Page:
Thursday, 21 January 2016

Spieth and McIlroy in Abu Dhabi

I stayed up all night, and watched with interest as Jordan Spieth and Rory McIlroy played together for the first time this year.  No disrespect to Rickie Fowler, who rounded out the threesome, but they were the guys I was most interested in watching.  I had the sense that Rory would be wanting to make a statement; and he wasted no time in doing so by birdieing the first two holes.  I was really expecting to see some fireworks, but, in my mind at least, the round was a bit of a letdown.

Neither player looked particularly fired up.  It was all a very friendly contest as it always is with these guys.  And that is as it should be.   But Spieth seemed unusually quiet, even after hitting some rather awful shots.  There didn't seem to be as much talk between he and his caddie. There wasn't the same obvious level of frustration over shots that didn't come off.  He just didn't appear to be as engaged as he usually is.

It was like a couple of fighters just feeling eachother out in the first round.  Rory drove the ball majestically most of the day, making both Spieth and Fowler look very average in that department.  In fact, Rory's 66 looked to be about as high a score as he could have shot on the day, and he looked to be in a different league than his two playing partners.  He likely feels that he got very little out of his round, as good as it was, and is somewhat disappointed; if indeed you can ever be disappointed with a 66.

Meanwhile, Spieth looked decidedly mediocre, missing putts, fatting wedge shots, and pitches, driving it in the thick rough; and yet, at the day's end, he birdies the last hole--the hardest hole on the course--while McIlroy lips out, and somehow posts 68.  He thereby keeps McIlroy and the leaders in sight.  No doubt his lunch will taste pretty good with that birdie on the last hole, even if there was the timing violation assessed to him by John Paramor--which is another story.  This seems to be what Spieth is able to do.  He somehow cobbles together a score despite not having his best stuff, and stays in touch.  He just refuses to go away.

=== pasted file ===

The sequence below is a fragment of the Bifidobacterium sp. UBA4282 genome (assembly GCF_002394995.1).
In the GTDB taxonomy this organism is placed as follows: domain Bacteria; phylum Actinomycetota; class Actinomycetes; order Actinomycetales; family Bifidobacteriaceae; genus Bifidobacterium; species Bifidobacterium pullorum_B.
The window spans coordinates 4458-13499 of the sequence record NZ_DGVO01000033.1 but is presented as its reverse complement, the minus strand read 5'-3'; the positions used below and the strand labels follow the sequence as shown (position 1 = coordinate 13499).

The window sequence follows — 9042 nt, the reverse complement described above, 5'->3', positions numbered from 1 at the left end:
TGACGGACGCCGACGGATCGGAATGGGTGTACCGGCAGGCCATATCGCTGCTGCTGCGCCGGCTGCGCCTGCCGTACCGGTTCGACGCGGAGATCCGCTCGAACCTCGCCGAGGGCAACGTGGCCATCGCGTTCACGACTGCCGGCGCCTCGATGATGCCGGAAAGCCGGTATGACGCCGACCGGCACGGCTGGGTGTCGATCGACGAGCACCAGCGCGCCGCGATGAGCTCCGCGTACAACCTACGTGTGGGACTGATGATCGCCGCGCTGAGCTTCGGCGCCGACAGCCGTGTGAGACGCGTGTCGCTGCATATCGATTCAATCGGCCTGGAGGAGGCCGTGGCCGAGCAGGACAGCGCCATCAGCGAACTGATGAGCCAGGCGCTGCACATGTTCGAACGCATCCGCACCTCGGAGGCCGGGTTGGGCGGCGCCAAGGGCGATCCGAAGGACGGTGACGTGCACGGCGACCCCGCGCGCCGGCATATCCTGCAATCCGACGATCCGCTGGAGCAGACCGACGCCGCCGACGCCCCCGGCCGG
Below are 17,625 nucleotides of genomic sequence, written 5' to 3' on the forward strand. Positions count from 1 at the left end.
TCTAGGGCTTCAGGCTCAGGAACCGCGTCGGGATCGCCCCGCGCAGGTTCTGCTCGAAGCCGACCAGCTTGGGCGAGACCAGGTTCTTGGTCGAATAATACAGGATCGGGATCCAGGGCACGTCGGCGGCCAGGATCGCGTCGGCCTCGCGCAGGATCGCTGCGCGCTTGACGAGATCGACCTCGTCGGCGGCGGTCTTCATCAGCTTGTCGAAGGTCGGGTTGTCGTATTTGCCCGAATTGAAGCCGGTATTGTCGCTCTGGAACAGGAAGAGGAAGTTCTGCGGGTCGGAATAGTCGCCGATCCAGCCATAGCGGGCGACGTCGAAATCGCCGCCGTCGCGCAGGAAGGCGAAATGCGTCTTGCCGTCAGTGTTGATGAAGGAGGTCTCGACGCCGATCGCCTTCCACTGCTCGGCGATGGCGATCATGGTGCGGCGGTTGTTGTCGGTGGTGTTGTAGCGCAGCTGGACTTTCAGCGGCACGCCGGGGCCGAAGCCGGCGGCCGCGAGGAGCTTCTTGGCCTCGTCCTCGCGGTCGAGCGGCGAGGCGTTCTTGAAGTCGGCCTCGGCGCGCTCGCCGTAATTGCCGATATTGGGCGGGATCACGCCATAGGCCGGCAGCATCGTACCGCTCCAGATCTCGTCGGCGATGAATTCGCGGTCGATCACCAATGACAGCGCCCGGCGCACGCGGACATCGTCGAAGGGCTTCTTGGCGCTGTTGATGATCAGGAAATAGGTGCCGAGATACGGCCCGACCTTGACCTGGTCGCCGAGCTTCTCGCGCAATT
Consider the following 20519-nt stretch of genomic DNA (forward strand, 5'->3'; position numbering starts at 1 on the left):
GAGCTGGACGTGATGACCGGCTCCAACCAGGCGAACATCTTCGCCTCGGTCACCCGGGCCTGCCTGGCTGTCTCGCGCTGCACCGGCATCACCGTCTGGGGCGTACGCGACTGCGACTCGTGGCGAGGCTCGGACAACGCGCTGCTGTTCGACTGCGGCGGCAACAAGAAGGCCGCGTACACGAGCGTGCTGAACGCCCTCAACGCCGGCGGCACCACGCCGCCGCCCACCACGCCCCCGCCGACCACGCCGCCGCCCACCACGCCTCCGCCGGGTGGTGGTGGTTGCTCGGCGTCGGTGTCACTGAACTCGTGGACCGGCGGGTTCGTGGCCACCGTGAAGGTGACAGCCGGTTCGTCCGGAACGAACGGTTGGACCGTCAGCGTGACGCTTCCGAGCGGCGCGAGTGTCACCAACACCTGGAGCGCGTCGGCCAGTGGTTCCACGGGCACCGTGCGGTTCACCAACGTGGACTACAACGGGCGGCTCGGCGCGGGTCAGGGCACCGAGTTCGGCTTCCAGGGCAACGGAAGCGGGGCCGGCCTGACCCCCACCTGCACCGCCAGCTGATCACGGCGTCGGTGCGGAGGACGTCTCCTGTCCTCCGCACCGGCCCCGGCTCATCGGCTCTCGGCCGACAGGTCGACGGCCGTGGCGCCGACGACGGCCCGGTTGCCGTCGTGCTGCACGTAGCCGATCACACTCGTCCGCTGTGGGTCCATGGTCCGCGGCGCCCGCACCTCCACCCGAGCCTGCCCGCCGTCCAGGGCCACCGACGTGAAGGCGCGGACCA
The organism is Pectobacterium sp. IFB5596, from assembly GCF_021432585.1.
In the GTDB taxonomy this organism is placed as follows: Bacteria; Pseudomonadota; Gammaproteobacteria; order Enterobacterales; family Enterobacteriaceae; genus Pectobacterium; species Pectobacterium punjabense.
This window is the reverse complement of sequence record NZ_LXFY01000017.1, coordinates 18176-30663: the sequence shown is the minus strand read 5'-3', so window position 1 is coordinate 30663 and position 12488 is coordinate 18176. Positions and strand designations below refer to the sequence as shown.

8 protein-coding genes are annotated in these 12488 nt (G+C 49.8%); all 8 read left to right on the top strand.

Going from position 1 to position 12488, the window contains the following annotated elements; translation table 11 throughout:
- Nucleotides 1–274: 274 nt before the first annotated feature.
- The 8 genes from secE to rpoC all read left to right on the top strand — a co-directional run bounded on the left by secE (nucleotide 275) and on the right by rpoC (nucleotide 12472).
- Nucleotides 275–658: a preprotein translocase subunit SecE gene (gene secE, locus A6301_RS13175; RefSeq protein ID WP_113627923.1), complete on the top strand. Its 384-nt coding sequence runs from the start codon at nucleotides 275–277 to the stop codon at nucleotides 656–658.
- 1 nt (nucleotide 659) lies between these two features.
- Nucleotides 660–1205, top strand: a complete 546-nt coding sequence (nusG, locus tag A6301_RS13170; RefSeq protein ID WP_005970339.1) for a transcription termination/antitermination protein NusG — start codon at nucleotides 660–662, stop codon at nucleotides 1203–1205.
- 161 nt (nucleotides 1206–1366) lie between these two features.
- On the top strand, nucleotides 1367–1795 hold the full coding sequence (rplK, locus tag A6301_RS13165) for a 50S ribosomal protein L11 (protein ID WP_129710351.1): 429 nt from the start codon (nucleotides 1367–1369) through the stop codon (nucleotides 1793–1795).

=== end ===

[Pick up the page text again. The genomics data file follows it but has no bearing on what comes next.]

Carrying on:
Rory was definitely the man today--at least in his threesome.  He hit shots that were simply beyond Spieth's capability.  He will always be able to hit shots that Spieth simply can't hit.  And yet, somehow, it's still game on.  There are only two shots between them, and one can't help thinking that tomorrow will be another day and Spieth will find a way to claw his way back into contention.  As for Rory, if he could only learn to grind out a score like Spieth--with his power--forget about it.  It would be all over but the crying.

Today's round just reinforces what I keep thinking.  This kid Spieth perhaps shouldn't be the best player in the game.  When you watch them hit it--especially with the driver--you tend to think Jordan shouldn't really be in Rory's league.  Sure, Jordan hit some lovely iron shots.  But, let's face it, that was one pretty ugly 68.  I guess young Mr. Spieth is a perfect example of why they say there are no pictures on the scorecard.  In fact, he's a good example of why they say you drive for show and putt for dough, although he usually drives it very efficiently.  And he's a good example of why they say golf is about turning three shots into two.   Let's face it; he's just a good example.  End of story.

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